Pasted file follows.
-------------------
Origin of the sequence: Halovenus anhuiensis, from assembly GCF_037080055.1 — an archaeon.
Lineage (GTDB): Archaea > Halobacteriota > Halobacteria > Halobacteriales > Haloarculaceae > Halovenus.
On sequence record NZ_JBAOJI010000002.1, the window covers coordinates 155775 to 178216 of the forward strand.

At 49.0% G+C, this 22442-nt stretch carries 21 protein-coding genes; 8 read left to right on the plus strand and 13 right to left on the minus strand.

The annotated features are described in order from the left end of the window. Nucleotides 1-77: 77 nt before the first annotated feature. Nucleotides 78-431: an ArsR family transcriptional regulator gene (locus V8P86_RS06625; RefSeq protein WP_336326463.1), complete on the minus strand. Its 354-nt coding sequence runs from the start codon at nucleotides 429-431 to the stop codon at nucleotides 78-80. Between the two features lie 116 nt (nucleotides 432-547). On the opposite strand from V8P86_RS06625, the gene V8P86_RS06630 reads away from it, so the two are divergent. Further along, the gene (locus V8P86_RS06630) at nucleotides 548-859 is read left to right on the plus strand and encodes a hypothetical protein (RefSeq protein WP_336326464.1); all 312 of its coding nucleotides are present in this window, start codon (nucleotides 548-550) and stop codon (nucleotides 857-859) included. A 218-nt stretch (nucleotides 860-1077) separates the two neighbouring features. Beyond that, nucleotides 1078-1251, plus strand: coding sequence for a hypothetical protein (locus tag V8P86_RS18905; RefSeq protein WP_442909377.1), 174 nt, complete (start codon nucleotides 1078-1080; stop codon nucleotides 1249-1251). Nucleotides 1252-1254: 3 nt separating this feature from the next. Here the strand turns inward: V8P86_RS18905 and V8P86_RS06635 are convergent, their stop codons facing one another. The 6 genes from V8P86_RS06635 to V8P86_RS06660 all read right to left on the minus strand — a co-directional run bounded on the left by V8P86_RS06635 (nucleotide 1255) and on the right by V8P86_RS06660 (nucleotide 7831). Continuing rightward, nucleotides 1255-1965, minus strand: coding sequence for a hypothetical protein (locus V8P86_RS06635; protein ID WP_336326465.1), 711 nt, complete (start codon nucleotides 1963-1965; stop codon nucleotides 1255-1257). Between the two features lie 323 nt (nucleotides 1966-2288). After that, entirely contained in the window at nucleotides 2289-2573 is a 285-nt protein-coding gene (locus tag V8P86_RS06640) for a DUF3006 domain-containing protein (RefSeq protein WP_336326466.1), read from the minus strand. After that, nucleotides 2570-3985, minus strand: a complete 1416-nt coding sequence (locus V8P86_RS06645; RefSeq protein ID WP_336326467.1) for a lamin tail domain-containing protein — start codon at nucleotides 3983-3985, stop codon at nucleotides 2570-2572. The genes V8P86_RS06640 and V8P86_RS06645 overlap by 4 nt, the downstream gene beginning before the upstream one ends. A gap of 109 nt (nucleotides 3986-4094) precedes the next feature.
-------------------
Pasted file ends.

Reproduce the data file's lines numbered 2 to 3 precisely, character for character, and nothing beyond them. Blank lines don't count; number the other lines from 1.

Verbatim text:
Lineage (GTDB): Archaea > Halobacteriota > Halobacteria > Halobacteriales > Haloarculaceae > Halovenus.
On sequence record NZ_JBAOJI010000002.1, the window covers coordinates 155775 to 178216 of the forward strand.